Character-wise my favourite character is Lum. He’s a very funny, light-hearted character and his jumping sound effect sounds like a bouncing ball, which is cute. As far as the Fantasy Strike universe, my favourite character would still be Lum. Outside of him (and the other characters currently playable in the Fantasy Strike game), my pick would be Troq Bashar, because of his awesome design and him being a perfect fit for an offensive grappler in FS, should Sirlin Games decide to add him in the future.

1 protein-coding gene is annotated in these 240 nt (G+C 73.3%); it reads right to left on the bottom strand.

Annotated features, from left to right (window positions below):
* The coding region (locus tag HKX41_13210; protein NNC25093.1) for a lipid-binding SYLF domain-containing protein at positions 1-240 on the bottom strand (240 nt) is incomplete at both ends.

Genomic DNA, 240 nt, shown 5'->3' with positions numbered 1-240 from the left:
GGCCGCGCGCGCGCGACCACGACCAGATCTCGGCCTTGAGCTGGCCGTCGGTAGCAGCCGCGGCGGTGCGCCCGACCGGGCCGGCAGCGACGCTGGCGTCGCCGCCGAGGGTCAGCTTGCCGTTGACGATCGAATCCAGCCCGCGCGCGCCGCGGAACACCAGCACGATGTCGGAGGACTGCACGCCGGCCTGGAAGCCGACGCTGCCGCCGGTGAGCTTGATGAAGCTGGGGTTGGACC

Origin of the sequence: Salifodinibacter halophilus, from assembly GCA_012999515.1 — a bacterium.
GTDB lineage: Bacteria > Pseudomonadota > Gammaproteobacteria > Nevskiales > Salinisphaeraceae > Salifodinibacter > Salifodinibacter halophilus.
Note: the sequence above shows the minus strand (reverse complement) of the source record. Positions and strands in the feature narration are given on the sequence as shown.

My least favourite character to play against in Fantasy Strike is Geiger, specifically when it’s a mirror match. I enjoy – or at least tolerate – every other matchup in the game (including Geiger vs. any character not named Geiger), but Geiger vs. Geiger is extremely awkward and makes me want to play another game. This is why I’m awaiting the upcoming nerfs – they will most likely make the Geiger mirror bearable (hopefully even fun). I don’t want to drop him though! He was the most consistent character throughout my adventure with FS and one of the reasons I bought the game in first place (specifically, watching a YouTube video and seeing Geiger’s ground super. It made be laugh out loud and left a good first impression) and is still someone who both gives me success and I find enjoyable to play. I’d rather wait for the upcoming Geiger nerfs, so other people drop him instead and I don’t have to play the mirror as often. 😀